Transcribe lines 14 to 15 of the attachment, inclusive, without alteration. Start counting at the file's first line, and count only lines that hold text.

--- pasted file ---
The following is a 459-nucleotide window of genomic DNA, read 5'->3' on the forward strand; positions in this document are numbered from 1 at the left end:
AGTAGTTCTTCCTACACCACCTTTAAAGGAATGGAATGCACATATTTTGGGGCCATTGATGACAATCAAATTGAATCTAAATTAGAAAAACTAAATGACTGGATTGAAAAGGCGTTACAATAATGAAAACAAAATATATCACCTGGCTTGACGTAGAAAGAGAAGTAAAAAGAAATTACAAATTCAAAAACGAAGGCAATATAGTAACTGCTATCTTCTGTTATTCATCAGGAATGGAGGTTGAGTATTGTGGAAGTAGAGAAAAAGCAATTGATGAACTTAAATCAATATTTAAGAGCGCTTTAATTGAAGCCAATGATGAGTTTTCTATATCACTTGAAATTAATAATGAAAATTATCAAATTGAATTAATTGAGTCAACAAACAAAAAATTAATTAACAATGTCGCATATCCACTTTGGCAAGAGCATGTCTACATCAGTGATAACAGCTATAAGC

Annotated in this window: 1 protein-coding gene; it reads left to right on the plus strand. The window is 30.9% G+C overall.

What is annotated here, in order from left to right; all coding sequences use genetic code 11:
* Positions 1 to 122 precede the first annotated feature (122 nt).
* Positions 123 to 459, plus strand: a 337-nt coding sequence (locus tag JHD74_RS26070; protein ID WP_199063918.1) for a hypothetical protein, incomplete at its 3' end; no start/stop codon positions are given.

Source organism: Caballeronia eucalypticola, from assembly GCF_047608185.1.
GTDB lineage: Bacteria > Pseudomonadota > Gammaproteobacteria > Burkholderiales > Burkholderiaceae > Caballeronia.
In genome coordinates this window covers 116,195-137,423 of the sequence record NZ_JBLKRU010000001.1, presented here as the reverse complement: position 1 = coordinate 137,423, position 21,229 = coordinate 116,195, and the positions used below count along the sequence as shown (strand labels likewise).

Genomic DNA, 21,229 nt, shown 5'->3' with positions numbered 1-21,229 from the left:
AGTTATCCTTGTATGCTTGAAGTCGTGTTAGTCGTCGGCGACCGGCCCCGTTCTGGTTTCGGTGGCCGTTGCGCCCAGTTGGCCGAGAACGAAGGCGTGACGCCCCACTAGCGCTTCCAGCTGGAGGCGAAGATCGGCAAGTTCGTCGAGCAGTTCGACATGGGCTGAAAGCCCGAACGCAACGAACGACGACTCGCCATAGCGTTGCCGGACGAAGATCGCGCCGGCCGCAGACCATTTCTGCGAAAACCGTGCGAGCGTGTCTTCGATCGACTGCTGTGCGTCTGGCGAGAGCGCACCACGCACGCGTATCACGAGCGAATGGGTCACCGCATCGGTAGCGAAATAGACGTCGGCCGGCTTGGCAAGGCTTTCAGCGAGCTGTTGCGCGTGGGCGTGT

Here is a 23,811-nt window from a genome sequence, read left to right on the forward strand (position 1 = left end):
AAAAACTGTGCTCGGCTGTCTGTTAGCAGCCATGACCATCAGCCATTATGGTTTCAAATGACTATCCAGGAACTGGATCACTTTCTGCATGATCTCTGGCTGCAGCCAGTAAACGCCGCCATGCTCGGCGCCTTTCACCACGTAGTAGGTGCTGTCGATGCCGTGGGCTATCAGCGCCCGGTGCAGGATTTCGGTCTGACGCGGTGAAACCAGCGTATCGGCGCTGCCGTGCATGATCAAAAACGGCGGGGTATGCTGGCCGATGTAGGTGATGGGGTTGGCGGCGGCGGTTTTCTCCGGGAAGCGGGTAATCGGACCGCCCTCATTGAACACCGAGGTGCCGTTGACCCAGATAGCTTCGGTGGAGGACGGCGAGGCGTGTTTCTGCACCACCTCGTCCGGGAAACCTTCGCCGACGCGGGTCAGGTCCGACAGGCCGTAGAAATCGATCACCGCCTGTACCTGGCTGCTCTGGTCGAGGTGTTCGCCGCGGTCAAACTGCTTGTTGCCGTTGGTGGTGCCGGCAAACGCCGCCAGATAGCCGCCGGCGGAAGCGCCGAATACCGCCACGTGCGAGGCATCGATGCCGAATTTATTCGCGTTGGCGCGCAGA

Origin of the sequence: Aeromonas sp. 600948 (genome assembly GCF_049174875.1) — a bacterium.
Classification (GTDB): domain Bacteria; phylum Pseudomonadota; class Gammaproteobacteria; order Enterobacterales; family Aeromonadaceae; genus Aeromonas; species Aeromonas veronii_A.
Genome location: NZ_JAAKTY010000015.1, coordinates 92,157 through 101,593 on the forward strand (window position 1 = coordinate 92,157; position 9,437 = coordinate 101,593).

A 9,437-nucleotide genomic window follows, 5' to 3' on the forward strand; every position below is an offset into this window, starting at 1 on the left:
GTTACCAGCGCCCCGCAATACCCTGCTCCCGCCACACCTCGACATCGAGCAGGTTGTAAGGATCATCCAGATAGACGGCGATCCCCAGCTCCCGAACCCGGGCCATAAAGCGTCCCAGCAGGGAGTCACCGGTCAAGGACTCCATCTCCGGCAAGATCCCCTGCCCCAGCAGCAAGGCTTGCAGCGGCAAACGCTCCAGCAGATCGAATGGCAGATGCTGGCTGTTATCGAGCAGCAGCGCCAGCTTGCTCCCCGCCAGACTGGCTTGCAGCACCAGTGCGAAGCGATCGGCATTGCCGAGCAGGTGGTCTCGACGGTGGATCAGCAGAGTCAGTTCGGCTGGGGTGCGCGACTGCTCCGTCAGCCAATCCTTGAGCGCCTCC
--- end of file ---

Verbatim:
Origin of the sequence: Aeromonas sp. 600948 (genome assembly GCF_049174875.1) — a bacterium.
Classification (GTDB): domain Bacteria; phylum Pseudomonadota; class Gammaproteobacteria; order Enterobacterales; family Aeromonadaceae; genus Aeromonas; species Aeromonas veronii_A.